Senior defensive tackle Scott Vallone, who has started 42 consecutive games, is a key cog in the Knights’ run defense, which has held its first four opponents under 100 yards for the first time since 1980. LIANNE NG, STAFF PHOTOGRAPHER rent staff, which sets goals for opposing rush totals each week. And Greene insists it is the defense’s execution of coordinator Robb Smith’s scheme. The numbers, meanwhile, give the most clarity. “Sixty-two-and-a-half yards a game, that’s big stuff,” Vallone said. “We need to continue to do that, but it’s only four games in. There’s times in games where we feel like … we gave them runs. That number could be even less.” By all accounts, there have been few opportunities to do so. Of the top-10 rush defenses nationally, only Oregon State (74) has faced fewer rush attempts than Rutgers (102). Of the 64 first downs the Knights have allowed this season, only 19 came on the ground. Two of its opponents — Tulane

and Arkansas — ran fewer than 20 times and threw the ball twice as often. The number figures to change in the final two-thirds of the season. Seven of the Knights’ eight remaining opponents — and their final six — run more than they pass. “We know the championship defenses as you look around the country are all top inside stopping the run,” Glaud said. “You stop a team from running the ball, it equates to winning games.” They will have to do so without Holmes. The starting nose tackle suffered a season-ending wrist injur y Sept. 22 at Arkansas, leaving a position of strength to a host of questions. Holmes’ emergence led to Vallone’s return to the three-technique,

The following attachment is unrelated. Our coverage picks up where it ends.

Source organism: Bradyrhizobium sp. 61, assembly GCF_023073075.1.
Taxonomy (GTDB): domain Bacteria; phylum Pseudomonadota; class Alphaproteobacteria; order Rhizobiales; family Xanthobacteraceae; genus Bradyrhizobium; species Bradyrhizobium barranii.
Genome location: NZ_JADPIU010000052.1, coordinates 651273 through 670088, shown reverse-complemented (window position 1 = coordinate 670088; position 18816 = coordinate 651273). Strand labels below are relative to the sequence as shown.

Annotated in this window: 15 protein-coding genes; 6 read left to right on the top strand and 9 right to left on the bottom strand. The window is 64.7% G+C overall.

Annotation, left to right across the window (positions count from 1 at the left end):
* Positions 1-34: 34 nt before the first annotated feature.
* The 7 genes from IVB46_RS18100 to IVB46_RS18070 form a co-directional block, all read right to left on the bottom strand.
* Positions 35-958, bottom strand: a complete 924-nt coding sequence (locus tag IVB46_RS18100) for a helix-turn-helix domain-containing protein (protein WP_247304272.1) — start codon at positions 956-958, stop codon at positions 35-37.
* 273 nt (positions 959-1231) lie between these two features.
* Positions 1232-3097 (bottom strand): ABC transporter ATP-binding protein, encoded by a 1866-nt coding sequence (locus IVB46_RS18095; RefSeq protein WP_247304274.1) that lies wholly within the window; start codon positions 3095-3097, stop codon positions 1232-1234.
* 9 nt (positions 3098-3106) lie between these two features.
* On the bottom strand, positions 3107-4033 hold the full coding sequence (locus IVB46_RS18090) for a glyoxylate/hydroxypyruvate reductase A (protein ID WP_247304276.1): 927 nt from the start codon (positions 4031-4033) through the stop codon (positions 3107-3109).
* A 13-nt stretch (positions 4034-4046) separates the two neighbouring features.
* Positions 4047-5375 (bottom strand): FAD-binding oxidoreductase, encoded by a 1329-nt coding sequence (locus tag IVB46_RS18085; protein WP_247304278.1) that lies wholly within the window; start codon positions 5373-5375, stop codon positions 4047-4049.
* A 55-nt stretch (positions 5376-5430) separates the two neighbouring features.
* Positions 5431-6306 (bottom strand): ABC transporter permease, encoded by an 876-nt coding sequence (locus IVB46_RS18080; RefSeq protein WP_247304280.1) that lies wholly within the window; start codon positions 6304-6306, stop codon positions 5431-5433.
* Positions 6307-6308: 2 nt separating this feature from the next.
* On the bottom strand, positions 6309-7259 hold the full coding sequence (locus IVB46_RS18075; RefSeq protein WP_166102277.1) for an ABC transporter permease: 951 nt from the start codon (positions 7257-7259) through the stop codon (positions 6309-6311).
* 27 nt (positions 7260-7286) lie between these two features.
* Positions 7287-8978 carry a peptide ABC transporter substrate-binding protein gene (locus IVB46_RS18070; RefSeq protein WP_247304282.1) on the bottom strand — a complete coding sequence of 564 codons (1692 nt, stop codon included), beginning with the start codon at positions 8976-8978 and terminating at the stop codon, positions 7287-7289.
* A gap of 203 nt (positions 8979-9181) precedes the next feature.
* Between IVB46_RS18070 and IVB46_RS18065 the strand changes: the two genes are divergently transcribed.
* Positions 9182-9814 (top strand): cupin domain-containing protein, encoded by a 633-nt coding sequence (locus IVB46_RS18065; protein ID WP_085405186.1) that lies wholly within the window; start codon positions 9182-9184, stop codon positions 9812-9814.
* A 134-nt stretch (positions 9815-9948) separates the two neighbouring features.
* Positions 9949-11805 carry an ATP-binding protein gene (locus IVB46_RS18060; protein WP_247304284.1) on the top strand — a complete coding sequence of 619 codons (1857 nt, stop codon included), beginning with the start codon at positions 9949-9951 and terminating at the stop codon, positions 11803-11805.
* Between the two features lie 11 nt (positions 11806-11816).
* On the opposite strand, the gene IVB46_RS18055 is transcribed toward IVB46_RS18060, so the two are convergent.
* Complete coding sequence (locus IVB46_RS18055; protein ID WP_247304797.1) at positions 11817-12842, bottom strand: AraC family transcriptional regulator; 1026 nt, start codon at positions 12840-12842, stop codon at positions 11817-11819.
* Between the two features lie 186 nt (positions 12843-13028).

but Vallone figures to play both spots now. Several Knights could enter the fold in Holmes’ wake, as well. “They have to build it in practice,” Vallone said. “Obviously those guys have been back for a couple weeks now. They need to show they can add the depth, and there’s not going to be a huge drop-off when we come out.” Holmes was one of those players last year, spelling Vallone between series. His loss adds a new wrinkle after Holmes earned a bulk of the credit for demanding double teams against the run. “Ike was playing top notch if you ask me, that’s no bias,” Greene said. “I’ll be the first one to say it: I don’t make 140 tackles [last year] without Scott and guys like Ike. This year, I don’t make as many tackles as I make without those guys up front.”

Vallone estimates he sees 90 percent of the team’s defensive snaps. He could be in line for more, depending on Smith’s approach. Smith could turn to junior Jamil Merrell, whose 6-foot-4 frame could warrant a return to a hybrid end-tackle role. He could also seek out junior Michael Lar row, who recently returned from a fourgame suspension. And sophomore Kenneth Kirksey, who has yet to see the field because of a training camp injury, could earn a call. “The toughness of your football team,” Glaud said, “is on your nose guard and on your three-technique, the guys who are really inside to fight every single play.” Whoever it is will have to earn Greene’s offer.



Gameday 2012-10-05